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Am Rev Respir Dis. 1990 Sep;142(3):555-62.

Predictors of asthma and persistent wheeze in a national sample of children in the United States. Association with social class, perinatal events, and race.

Author information

1
U.S. Environmental Protection Agency, Washington, DC 20460.

Abstract

This study analyzes data from the Second National Health and Nutritional Examination Survey to determine whether black children are more likely to have asthma or wheeze, even after adjusting for environmental and socioeconomic exposures. For children 6 months to 11 yr of age, the unadjusted prevalence for asthma was 3.0% among white children and 7.2% among blacks; prevalence of frequent wheeze was 6.2% among whites and 9.3% among blacks. In a logistic regression model including race, age, and sex, the relative odds (RO) of asthma for black children as compared to white children were 2.5 (95% confidence interval [Cl], 1.9 to 3.4). Other predictors of asthma in a stepwise logistic regression included age, sex (boys versus girls, RO = 1.4), younger maternal age (2 standard deviation [SD] drop in age, RO = 1.4), residence in the central city (RO = 1.6), and family income (RO for the lowest versus highest tertile, RO = 1.7). After adjusting for these risk factors, age and sex, black children still had a 1.7 RO (95% Cl, 1.2 to 2.1) of having asthma. Frequent wheeze was associated with race (black versus white, RO = 1.6), sex (boys versus girls, RO = 1.3), birth weight (2 SD deficit in birth weight, RO = 1.4), and triceps skinfold thickness (increase in odds of asthma for 2 SD increase in skinfold, RO = 1.6). The significant effect of maternal age and birth weight after adjusting for other confounding variables suggests that the in utero environment may be an important determinant of asthma.(ABSTRACT TRUNCATED AT 250 WORDS).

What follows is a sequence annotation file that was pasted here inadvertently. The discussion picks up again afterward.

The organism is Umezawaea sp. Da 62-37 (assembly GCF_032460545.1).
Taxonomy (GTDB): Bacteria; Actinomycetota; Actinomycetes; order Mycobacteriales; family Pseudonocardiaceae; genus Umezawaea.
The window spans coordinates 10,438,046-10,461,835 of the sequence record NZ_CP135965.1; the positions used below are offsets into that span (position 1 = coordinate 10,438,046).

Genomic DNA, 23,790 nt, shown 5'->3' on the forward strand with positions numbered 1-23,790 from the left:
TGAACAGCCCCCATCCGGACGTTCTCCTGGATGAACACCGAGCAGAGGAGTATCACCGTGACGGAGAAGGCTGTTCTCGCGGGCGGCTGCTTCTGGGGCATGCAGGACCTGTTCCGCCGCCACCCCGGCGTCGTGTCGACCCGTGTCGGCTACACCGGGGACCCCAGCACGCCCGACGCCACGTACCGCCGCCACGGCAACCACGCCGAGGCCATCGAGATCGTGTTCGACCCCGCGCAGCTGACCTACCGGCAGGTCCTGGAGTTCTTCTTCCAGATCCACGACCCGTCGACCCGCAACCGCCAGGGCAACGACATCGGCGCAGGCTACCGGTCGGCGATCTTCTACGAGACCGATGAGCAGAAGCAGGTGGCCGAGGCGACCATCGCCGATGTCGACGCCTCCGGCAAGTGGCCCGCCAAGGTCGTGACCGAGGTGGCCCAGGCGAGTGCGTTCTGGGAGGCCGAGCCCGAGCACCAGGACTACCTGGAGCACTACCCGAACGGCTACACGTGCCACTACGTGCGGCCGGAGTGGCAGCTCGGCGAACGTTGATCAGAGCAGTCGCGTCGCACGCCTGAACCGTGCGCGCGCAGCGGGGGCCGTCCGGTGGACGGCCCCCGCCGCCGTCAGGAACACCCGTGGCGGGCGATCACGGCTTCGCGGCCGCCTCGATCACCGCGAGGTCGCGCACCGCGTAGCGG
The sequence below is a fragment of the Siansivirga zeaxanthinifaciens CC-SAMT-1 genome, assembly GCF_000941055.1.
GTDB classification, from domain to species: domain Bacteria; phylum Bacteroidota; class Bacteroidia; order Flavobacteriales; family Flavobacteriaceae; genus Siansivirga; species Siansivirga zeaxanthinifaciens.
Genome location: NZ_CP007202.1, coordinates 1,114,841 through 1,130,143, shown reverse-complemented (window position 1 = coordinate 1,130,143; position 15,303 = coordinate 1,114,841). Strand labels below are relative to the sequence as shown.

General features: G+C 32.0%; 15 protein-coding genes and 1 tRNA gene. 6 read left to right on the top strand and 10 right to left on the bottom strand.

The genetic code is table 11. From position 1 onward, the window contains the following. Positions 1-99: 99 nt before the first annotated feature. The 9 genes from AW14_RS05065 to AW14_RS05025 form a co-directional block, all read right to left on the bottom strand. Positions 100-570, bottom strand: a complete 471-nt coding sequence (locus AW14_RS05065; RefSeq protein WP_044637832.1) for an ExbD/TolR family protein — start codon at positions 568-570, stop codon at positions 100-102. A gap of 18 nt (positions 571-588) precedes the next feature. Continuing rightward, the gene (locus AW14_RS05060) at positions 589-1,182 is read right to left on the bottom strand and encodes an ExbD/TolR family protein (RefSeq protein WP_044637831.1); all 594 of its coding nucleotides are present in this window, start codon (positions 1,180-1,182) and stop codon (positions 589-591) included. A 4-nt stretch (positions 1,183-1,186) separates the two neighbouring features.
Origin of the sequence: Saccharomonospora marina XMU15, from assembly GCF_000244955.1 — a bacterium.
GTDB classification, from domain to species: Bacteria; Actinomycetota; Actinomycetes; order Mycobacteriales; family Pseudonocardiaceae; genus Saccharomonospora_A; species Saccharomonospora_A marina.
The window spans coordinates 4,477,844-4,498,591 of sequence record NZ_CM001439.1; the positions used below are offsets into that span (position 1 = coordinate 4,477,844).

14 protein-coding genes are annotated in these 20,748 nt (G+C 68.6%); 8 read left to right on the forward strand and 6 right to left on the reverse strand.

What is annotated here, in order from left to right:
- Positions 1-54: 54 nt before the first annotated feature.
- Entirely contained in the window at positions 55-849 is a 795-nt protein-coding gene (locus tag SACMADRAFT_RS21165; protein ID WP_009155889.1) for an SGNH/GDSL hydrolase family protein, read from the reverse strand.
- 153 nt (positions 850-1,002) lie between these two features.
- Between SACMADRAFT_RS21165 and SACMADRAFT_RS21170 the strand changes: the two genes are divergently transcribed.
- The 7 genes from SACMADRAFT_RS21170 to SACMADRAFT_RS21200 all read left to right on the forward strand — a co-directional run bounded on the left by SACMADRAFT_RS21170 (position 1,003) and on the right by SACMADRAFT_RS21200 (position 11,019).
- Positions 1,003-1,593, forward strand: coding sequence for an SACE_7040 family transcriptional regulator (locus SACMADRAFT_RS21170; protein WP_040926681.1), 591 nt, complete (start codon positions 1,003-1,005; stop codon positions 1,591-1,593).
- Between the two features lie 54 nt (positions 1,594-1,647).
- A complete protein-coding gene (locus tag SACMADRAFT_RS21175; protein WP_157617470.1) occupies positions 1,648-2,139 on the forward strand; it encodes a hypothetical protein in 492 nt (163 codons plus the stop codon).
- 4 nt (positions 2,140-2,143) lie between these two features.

PMID:
2389907
DOI:
10.1164/ajrccm/142.3.555
[Indexed for MEDLINE]

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